Mark Bregman, NetApp’s CTO, sits down for a detailed talk about NetApp’s technology strategy going forward, and why the company is convinced it has made the difficult transition from a vendor of yesterday to a vendor of tomorrow.
NetApp has been focused over the past several years on reinventing itself, evolving from a company which had been focused on on-prem filers to one that operates several portfolios, and has a focus on the hybrid cloud and newer technologies like flash. Mark Bregman, who was brought into the company as Chief Technology Officer a year ago as a key part of this transformation emphasized, however, that the biggest changes were not to the products, but to the way the company plans and executes its strategies.
“I was brought in to help transform NetApp in two major ways,” Bregman said. “First, for 20 years, we were basically a one-product company. We had to learn how to operate different portfolios that had to be managed in different ways. That involved decisions about resource allocation and investment that we had to think very hard about.”
The second change was getting the company to think like a software company. This has been a recurring theme of CEO George Kurian, that NetApp is a software company – with the software being tin-wrapped. Being a real software company though, also required changing fundamental processes, Bregman said.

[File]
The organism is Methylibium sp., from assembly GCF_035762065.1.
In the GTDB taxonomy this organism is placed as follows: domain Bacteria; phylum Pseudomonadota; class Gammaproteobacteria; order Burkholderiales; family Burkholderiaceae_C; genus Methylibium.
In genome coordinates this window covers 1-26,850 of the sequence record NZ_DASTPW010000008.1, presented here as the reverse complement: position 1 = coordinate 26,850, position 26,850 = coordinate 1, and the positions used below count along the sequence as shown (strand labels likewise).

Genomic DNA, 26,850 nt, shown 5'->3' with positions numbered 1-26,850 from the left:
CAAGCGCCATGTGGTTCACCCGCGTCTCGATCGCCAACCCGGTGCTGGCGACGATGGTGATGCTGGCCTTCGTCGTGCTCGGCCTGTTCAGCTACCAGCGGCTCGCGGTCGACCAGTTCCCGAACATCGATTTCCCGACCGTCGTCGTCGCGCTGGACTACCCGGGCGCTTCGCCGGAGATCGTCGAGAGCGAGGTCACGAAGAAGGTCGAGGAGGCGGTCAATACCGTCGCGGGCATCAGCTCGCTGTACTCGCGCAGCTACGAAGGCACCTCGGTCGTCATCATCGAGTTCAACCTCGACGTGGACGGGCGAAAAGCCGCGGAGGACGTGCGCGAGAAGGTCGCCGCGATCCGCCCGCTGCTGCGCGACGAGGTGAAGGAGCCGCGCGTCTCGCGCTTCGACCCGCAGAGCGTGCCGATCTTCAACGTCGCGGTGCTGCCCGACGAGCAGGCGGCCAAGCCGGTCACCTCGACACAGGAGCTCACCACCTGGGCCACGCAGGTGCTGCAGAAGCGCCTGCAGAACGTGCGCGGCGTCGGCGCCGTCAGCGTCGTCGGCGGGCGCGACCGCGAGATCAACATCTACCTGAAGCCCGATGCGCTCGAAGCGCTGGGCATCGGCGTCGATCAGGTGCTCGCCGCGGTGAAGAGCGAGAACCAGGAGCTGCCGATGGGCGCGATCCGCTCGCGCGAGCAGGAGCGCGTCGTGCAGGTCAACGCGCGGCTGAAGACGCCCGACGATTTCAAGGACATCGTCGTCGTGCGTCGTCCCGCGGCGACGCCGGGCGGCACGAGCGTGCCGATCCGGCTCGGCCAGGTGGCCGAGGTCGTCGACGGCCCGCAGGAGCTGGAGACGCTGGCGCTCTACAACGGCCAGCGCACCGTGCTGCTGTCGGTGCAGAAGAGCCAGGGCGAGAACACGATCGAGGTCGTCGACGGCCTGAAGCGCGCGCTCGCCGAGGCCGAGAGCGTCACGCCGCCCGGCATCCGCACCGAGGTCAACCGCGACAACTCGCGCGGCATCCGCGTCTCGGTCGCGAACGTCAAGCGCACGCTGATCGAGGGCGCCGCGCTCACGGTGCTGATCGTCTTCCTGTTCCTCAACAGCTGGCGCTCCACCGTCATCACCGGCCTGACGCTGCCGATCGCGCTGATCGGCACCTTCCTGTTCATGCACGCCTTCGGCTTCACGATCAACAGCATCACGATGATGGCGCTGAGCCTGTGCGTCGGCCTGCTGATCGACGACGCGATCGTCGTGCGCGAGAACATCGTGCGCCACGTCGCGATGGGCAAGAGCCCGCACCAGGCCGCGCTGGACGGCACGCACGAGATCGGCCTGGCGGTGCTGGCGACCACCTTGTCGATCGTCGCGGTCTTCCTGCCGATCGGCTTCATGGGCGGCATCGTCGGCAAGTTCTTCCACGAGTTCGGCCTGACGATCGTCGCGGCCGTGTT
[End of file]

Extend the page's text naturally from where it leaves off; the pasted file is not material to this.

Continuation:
“Way, way too much of the discussion had been talking about inventory of physical stuff,” he stated. “And while much of our IP was in software, it was in embedded software, which is not the way software companies think. We worked at the tempo of a systems company. The tempo at which a software company can deliver solutions is much faster. Now, the tempo at which we can deliver solutions is much faster. We are much better there.”
Bregman, who was CTO at Symantec earlier in his career, drew on examples from his time there to illustrate the vast differences between how software and hardware companies think.
“When we worked with Intel, our engineers would sit down with them and talk about security elements, and Intel would say ‘that’s great and we will incorporate it in the next edition of our chips in 2020’ – when we were thinking more like in October,” he said. “With software companies, the tempo of innovation is so critical.
Bregman also referenced Symantec’s failed acquisition of Veritas – something that virtually everyone in the industry thought would be a ‘can’t miss’ success when it was announced – as stemming from the same problem, which paralleled Intel’s failed McAfee acquisition.
“With Symantec, the security world always operated at a different tempo from the storage world,” he said. “We never actually really integrated the two businesses. We kept them separate, and as a result, we missed the opportunity to really integrate data security in storage. With NetApp, we still aren’t completely there, in terms of operating like a software company, but we are getting closer.”
Bregman also made reference to NetApp’s ongoing integration of Solidfire as another side of the same coin, in which the underlying storage technologies are managed separately, because the storage technologies are fundamentally different. At the same time, the data itself is managed in a unified way through the data fabric.
“The difference between Solidfire and NetApp storage is that NetApp is for used in an environment where you actively manage your storage, while the vision behind Solidfire is zero touch, where management is very much a cookie-cutter style. They are very different technologies, but they are very complementary, in that they work best in different environments.